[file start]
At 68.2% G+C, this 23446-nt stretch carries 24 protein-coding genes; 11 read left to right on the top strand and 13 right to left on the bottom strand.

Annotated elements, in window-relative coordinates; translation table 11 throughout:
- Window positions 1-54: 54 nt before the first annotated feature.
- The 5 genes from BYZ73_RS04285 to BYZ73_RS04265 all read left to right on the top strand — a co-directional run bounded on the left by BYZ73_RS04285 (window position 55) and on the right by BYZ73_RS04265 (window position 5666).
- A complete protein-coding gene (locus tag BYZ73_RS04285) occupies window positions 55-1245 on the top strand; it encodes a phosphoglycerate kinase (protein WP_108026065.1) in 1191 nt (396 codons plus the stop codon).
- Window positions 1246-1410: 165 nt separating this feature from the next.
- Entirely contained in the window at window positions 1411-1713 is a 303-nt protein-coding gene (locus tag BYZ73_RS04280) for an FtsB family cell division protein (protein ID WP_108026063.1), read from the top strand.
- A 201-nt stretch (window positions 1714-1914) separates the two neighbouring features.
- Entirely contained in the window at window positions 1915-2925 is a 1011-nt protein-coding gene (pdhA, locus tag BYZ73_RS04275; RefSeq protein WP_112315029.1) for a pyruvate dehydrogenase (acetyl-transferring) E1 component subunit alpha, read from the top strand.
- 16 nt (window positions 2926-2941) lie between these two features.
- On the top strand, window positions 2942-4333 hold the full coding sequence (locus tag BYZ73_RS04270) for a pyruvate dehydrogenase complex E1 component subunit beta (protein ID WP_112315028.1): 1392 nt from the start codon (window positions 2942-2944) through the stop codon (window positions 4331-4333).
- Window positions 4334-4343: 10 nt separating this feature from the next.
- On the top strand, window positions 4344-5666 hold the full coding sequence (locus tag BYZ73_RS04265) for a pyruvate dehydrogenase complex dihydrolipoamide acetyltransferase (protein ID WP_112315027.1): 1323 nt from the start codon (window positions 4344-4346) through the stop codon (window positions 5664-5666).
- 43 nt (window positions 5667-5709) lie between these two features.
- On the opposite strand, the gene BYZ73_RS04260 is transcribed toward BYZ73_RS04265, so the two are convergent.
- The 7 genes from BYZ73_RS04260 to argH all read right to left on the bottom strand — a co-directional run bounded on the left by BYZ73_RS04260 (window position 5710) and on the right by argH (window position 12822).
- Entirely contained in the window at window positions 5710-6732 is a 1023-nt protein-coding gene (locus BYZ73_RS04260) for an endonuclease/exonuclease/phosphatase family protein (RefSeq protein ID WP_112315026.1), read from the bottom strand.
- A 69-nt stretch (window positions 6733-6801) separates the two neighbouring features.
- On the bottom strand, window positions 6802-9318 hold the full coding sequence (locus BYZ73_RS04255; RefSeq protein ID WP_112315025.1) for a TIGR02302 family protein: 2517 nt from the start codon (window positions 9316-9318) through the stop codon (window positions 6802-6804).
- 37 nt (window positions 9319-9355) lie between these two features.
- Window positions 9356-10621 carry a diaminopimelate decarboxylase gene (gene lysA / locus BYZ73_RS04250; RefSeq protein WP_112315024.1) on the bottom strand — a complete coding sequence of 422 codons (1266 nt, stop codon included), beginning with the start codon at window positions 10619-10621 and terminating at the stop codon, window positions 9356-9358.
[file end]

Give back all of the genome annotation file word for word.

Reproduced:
At 68.2% G+C, this 23446-nt stretch carries 24 protein-coding genes; 11 read left to right on the top strand and 13 right to left on the bottom strand.

Annotated elements, in window-relative coordinates; translation table 11 throughout:
- Window positions 1-54: 54 nt before the first annotated feature.
- The 5 genes from BYZ73_RS04285 to BYZ73_RS04265 all read left to right on the top strand — a co-directional run bounded on the left by BYZ73_RS04285 (window position 55) and on the right by BYZ73_RS04265 (window position 5666).
- A complete protein-coding gene (locus tag BYZ73_RS04285) occupies window positions 55-1245 on the top strand; it encodes a phosphoglycerate kinase (protein WP_108026065.1) in 1191 nt (396 codons plus the stop codon).
- Window positions 1246-1410: 165 nt separating this feature from the next.
- Entirely contained in the window at window positions 1411-1713 is a 303-nt protein-coding gene (locus tag BYZ73_RS04280) for an FtsB family cell division protein (protein ID WP_108026063.1), read from the top strand.
- A 201-nt stretch (window positions 1714-1914) separates the two neighbouring features.
- Entirely contained in the window at window positions 1915-2925 is a 1011-nt protein-coding gene (pdhA, locus tag BYZ73_RS04275; RefSeq protein WP_112315029.1) for a pyruvate dehydrogenase (acetyl-transferring) E1 component subunit alpha, read from the top strand.
- 16 nt (window positions 2926-2941) lie between these two features.
- On the top strand, window positions 2942-4333 hold the full coding sequence (locus tag BYZ73_RS04270) for a pyruvate dehydrogenase complex E1 component subunit beta (protein ID WP_112315028.1): 1392 nt from the start codon (window positions 2942-2944) through the stop codon (window positions 4331-4333).
- Window positions 4334-4343: 10 nt separating this feature from the next.
- On the top strand, window positions 4344-5666 hold the full coding sequence (locus tag BYZ73_RS04265) for a pyruvate dehydrogenase complex dihydrolipoamide acetyltransferase (protein ID WP_112315027.1): 1323 nt from the start codon (window positions 4344-4346) through the stop codon (window positions 5664-5666).
- 43 nt (window positions 5667-5709) lie between these two features.
- On the opposite strand, the gene BYZ73_RS04260 is transcribed toward BYZ73_RS04265, so the two are convergent.
- The 7 genes from BYZ73_RS04260 to argH all read right to left on the bottom strand — a co-directional run bounded on the left by BYZ73_RS04260 (window position 5710) and on the right by argH (window position 12822).
- Entirely contained in the window at window positions 5710-6732 is a 1023-nt protein-coding gene (locus BYZ73_RS04260) for an endonuclease/exonuclease/phosphatase family protein (RefSeq protein ID WP_112315026.1), read from the bottom strand.
- A 69-nt stretch (window positions 6733-6801) separates the two neighbouring features.
- On the bottom strand, window positions 6802-9318 hold the full coding sequence (locus BYZ73_RS04255; RefSeq protein ID WP_112315025.1) for a TIGR02302 family protein: 2517 nt from the start codon (window positions 9316-9318) through the stop codon (window positions 6802-6804).
- 37 nt (window positions 9319-9355) lie between these two features.
- Window positions 9356-10621 carry a diaminopimelate decarboxylase gene (gene lysA / locus BYZ73_RS04250; RefSeq protein WP_112315024.1) on the bottom strand — a complete coding sequence of 422 codons (1266 nt, stop codon included), beginning with the start codon at window positions 10619-10621 and terminating at the stop codon, window positions 9356-9358.